SolarWinds sends a message: it is time to be proactive about security

The recent SolarWinds attack is a wake-up call. Enterprises need to re-think their security strategies and be on the offensive against increasingly sophisticated foes.

In late 2020, cybercriminals used U.S. IT infrastructure management software company SolarWinds as a springboard to launch an unprecedented attack on U.S. government agencies and high-profile enterprises, including Microsoft. The breach is rumored to have involved more than 1,000 professional hackers and officially compromised over 100 SolarWinds customers who use its Orion proprietary software to manage IT resources.

A backdoor into global networks

In short, hackers managed to add malicious code to SolarWinds' Orion network performance monitoring product. The action triggered a chain of events, resulting in SolarWinds unknowingly sending out software updates to customers that included hidden malicious code. Once inside the customers' systems, the software created a backdoor that the hackers used to inject Sunburst malware, enabling them to move around, control computers and spy on the organizations. "It is the largest and most sophisticated attack the world has ever seen," Microsoft President Brad Smith said at the time.

There has been no confirmation on who launched the attack, but many believe it may have been state sponsored.


SolarWinds sends a message: it is time to be proactive about security

Managing risk effectively

What makes the SolarWinds hack so important is its simultaneous depth and breadth. The sophisticated Sunburst malware gave the hackers access to entire government and enterprise networks worldwide, in turn accessing their and customers' sensitive data.

Today's supply chains are highly complex and interdependent, which exposes them to a growing threat landscape. The number one takeaway is that compromises and breaches are almost inevitable. Even when following best practices, the most prominent enterprises globally, including significant security vendors, could not prevent the compromise from happening.

The use of trojanized software updates across the supply chain to launch the SolarWinds attack is exceptionally worrying to enterprises. Why? Because enterprises can't see what they can do differently to stop this from happening again.

As a start, enterprises must immediately review their supply chains. They then need to create a proactive risk management strategy that aligns with their supply chains’ makeup.

Dealing with a dynamic threat landscape

Enterprises must also recognize that the threat landscape isn't static. It is dynamic, fluid, and requires an intelligence-based approach, points out Charl van der Walt, Head of Security Research at Orange Cyberdefense.

In the future, van der Walt says that the SolarWinds attack has highlighted how interdependent we all are in this fast-accelerating digital world. As a result, he hopes it will "encourage the development of a more holistic form of risk assessment that considers not only the risk posed to us by third parties but also the risk our failures may pose to our suppliers, customers and society as a whole."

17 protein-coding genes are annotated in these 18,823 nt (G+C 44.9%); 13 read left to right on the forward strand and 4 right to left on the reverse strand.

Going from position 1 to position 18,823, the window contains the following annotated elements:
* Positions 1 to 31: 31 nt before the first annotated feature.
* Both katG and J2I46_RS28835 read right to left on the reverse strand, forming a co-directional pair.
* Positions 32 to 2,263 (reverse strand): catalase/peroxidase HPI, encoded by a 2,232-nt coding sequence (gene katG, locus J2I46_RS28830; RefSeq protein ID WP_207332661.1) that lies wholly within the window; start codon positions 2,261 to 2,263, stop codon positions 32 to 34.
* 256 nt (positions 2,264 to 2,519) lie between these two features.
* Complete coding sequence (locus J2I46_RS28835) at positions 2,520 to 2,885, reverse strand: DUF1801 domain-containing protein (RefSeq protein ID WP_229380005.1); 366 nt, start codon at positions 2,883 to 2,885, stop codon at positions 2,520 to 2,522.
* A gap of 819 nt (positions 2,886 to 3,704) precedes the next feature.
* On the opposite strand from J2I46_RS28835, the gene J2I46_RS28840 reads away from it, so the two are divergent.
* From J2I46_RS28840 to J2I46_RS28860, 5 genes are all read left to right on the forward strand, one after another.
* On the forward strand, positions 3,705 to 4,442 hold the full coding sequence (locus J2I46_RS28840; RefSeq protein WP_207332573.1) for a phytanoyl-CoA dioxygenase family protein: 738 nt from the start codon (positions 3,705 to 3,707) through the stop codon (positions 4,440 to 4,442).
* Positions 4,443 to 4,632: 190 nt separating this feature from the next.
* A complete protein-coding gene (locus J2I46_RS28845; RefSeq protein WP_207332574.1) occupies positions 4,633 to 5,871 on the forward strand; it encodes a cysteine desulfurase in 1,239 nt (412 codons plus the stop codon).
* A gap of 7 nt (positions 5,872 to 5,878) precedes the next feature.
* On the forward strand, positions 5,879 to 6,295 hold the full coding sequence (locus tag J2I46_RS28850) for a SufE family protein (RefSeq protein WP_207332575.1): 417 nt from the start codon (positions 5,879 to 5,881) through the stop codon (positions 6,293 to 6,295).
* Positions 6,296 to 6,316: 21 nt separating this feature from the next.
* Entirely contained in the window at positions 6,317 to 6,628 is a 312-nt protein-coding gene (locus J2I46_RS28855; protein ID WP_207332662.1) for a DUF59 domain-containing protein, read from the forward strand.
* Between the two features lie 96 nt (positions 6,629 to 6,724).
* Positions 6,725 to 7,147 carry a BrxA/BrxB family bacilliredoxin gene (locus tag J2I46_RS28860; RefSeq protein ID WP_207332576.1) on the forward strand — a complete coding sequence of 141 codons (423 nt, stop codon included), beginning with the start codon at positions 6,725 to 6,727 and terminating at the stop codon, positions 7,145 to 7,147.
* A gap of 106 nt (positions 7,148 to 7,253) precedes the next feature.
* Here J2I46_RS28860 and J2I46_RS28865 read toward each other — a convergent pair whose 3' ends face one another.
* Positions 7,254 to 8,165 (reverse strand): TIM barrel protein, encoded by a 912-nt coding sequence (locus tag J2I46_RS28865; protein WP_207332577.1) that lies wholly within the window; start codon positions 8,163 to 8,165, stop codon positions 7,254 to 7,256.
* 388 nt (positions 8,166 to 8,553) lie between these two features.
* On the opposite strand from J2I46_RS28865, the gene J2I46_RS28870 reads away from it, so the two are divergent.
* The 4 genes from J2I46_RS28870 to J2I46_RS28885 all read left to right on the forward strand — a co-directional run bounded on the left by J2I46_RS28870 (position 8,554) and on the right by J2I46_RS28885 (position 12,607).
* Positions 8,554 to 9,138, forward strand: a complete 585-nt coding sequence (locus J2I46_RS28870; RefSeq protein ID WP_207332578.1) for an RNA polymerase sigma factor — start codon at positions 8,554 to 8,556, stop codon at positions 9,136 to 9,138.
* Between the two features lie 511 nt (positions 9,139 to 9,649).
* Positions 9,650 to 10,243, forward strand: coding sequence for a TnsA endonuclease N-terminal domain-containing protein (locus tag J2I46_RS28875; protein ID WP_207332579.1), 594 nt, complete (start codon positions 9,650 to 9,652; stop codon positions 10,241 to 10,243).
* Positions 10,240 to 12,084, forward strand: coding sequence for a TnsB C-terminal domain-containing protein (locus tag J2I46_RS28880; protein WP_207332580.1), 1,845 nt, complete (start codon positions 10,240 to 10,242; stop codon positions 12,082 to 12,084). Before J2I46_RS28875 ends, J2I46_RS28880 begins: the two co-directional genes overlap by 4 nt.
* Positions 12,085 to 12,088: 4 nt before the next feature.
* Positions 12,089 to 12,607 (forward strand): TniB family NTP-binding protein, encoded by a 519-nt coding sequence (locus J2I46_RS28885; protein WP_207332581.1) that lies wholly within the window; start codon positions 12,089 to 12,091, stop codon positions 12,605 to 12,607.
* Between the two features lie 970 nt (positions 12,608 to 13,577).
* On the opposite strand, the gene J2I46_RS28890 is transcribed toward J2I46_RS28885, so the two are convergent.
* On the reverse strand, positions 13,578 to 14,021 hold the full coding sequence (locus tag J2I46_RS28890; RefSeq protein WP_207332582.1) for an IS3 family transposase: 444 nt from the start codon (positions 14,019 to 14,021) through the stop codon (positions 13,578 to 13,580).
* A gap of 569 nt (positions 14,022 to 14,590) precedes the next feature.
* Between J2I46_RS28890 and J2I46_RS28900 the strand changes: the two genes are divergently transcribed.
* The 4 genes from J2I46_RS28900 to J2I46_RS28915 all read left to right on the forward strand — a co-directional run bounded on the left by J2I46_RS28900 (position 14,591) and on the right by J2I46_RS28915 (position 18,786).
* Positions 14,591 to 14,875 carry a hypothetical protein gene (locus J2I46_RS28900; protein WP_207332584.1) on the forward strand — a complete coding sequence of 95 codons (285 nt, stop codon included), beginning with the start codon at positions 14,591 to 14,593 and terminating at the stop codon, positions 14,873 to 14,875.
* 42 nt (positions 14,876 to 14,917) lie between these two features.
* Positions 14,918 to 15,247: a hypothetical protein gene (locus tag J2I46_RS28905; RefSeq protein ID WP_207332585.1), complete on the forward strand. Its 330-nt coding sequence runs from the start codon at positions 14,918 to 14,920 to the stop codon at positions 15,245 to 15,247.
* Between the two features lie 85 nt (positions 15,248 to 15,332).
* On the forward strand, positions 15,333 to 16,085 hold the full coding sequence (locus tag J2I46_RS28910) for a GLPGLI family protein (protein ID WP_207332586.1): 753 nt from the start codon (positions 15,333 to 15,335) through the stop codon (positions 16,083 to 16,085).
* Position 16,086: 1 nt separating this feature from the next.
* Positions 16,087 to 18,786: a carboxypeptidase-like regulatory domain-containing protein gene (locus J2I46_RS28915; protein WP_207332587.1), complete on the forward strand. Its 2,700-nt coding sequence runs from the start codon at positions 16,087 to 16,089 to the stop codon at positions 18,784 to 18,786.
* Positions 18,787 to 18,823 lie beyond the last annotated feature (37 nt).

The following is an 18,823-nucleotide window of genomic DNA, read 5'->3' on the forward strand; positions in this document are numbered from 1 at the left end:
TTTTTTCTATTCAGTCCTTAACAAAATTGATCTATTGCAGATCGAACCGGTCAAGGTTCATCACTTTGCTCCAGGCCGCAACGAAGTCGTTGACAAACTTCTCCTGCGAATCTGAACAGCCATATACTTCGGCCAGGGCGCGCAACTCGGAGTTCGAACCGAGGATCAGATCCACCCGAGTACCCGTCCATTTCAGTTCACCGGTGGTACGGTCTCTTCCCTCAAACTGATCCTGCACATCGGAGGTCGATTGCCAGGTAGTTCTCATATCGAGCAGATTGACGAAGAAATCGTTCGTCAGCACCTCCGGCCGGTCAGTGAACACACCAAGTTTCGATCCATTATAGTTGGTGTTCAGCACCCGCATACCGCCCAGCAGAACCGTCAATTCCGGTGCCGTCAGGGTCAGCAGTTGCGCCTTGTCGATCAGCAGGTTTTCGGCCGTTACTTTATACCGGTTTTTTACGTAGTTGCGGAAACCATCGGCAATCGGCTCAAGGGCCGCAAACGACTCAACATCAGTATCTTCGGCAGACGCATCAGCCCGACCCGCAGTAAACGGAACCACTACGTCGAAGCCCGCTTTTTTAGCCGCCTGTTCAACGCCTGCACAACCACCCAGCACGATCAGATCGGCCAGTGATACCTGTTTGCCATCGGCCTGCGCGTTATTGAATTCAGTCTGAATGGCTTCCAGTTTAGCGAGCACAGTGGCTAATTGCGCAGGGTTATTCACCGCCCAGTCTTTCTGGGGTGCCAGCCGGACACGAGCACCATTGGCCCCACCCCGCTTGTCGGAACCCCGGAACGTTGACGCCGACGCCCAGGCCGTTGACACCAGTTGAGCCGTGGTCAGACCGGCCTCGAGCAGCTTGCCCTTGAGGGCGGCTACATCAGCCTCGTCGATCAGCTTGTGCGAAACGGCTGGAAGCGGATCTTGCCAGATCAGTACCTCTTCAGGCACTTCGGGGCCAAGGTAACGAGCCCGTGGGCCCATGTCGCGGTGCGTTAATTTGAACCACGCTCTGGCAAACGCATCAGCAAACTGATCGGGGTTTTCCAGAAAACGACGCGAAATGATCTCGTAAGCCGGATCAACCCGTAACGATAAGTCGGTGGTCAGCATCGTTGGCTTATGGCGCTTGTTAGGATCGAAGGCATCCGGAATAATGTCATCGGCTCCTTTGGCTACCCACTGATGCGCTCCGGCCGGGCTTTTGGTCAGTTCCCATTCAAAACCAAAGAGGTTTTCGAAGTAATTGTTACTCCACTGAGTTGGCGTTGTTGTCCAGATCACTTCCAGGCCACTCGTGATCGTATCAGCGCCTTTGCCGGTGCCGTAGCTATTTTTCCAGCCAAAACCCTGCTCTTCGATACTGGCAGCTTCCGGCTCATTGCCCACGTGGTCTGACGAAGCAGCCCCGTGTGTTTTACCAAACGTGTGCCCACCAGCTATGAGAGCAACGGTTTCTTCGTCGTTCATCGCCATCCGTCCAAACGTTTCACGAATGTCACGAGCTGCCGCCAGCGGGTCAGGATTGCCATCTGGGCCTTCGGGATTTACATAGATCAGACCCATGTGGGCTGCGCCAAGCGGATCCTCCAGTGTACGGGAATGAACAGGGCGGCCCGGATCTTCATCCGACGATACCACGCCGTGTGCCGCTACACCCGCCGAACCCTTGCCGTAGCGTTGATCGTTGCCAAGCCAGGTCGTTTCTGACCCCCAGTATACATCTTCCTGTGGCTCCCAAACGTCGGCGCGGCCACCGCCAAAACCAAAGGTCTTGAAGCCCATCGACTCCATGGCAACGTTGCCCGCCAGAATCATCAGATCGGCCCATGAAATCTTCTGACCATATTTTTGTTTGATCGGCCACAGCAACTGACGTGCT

"We can't think of the impact of an attack on an individual business. Every time there is a security failure, it has implications on the digital web that the business environment has created. This is why SolarWinds happened and will happen again unless enterprises take action," he explains.

Supply-chain incidents, in general, illustrate how related businesses are including using the same software from the same vendors. "Risk can't be calculated from a single company's perspective," explains van der Walt. "There needs to be a recalibration of how we understand vulnerability, impact and risk in general to reflect this 'interdependent' reality."

The big issue is that if SolarWinds’ flagship product can compromise government agencies and multinationals, many other vulnerabilities could be currently being exploited across all hardware and software in the supply chain, including major databases and operating systems.

Enterprises must have a clear view of their systems, software, infrastructure and supply chain to fully understand any possible attack surfaces. This is the all-important starting point for intelligence to predict future activities on the infrastructure.

Organizations should also take this opportunity to test "what if" scenarios by assuming they were impacted, advises Gartner. This encompasses mitigations or security defenses that would have provided effective containment and what would not. "This type of analysis may change thinking about security priorities and procedures," says Peter Firstbrook, Gartner Analyst.

"We need to be able to understand our environments, perceive changes in the threat landscape that might impact us, and respond quickly to patch, remediate or otherwise address the risk," advises van der Walt.

There is no security silver bullet

There is no simple security model, no checklist, no framework and no shopping list of technologies that cover all your risks. Bad actors are continually raising the bar, developing even more sophisticated tools and techniques. Enterprises need to be agile and innovative in their response, using intelligence-led security to stay one step ahead of attackers.

The SolarWinds incident will dominate the cybersecurity landscape for some time to come. Download the Orange Cyberdefense Winds of Change whitepaper to learn more about the attack's underlying causes and implications.